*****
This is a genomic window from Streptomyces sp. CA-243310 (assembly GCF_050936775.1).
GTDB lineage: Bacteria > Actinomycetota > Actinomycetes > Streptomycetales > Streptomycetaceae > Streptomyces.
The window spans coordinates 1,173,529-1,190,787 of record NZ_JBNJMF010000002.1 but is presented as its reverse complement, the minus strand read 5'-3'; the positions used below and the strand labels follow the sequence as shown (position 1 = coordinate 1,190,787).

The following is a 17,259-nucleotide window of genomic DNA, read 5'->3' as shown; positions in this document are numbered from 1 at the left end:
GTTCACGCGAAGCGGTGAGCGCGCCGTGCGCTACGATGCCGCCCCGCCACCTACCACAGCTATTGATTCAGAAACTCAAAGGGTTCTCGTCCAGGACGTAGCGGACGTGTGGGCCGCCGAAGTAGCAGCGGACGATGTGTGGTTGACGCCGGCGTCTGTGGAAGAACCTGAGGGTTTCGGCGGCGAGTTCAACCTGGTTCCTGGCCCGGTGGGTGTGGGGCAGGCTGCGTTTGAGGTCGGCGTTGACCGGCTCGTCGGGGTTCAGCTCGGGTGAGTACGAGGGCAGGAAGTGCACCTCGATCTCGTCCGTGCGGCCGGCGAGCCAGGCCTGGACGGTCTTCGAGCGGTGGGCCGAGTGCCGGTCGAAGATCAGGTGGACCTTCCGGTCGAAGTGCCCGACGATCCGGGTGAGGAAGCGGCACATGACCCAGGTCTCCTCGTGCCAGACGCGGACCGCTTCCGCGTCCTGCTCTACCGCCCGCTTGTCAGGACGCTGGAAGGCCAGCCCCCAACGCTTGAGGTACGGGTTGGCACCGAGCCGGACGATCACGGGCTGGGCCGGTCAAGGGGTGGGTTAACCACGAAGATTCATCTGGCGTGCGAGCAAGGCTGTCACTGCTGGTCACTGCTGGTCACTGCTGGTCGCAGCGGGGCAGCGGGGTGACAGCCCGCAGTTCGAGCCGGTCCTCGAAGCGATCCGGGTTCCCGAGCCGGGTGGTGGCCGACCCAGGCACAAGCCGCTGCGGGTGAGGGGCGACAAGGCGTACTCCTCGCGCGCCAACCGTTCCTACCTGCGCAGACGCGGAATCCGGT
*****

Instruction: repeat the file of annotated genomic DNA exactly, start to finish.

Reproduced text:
This is a genomic window from Streptomyces sp. CA-243310 (assembly GCF_050936775.1).
GTDB lineage: Bacteria > Actinomycetota > Actinomycetes > Streptomycetales > Streptomycetaceae > Streptomyces.
The window spans coordinates 1,173,529-1,190,787 of record NZ_JBNJMF010000002.1 but is presented as its reverse complement, the minus strand read 5'-3'; the positions used below and the strand labels follow the sequence as shown (position 1 = coordinate 1,190,787).

The following is a 17,259-nucleotide window of genomic DNA, read 5'->3' as shown; positions in this document are numbered from 1 at the left end:
GTTCACGCGAAGCGGTGAGCGCGCCGTGCGCTACGATGCCGCCCCGCCACCTACCACAGCTATTGATTCAGAAACTCAAAGGGTTCTCGTCCAGGACGTAGCGGACGTGTGGGCCGCCGAAGTAGCAGCGGACGATGTGTGGTTGACGCCGGCGTCTGTGGAAGAACCTGAGGGTTTCGGCGGCGAGTTCAACCTGGTTCCTGGCCCGGTGGGTGTGGGGCAGGCTGCGTTTGAGGTCGGCGTTGACCGGCTCGTCGGGGTTCAGCTCGGGTGAGTACGAGGGCAGGAAGTGCACCTCGATCTCGTCCGTGCGGCCGGCGAGCCAGGCCTGGACGGTCTTCGAGCGGTGGGCCGAGTGCCGGTCGAAGATCAGGTGGACCTTCCGGTCGAAGTGCCCGACGATCCGGGTGAGGAAGCGGCACATGACCCAGGTCTCCTCGTGCCAGACGCGGACCGCTTCCGCGTCCTGCTCTACCGCCCGCTTGTCAGGACGCTGGAAGGCCAGCCCCCAACGCTTGAGGTACGGGTTGGCACCGAGCCGGACGATCACGGGCTGGGCCGGTCAAGGGGTGGGTTAACCACGAAGATTCATCTGGCGTGCGAGCAAGGCTGTCACTGCTGGTCACTGCTGGTCACTGCTGGTCGCAGCGGGGCAGCGGGGTGACAGCCCGCAGTTCGAGCCGGTCCTCGAAGCGATCCGGGTTCCCGAGCCGGGTGGTGGCCGACCCAGGCACAAGCCGCTGCGGGTGAGGGGCGACAAGGCGTACTCCTCGCGCGCCAACCGTTCCTACCTGCGCAGACGCGGAATCCGGT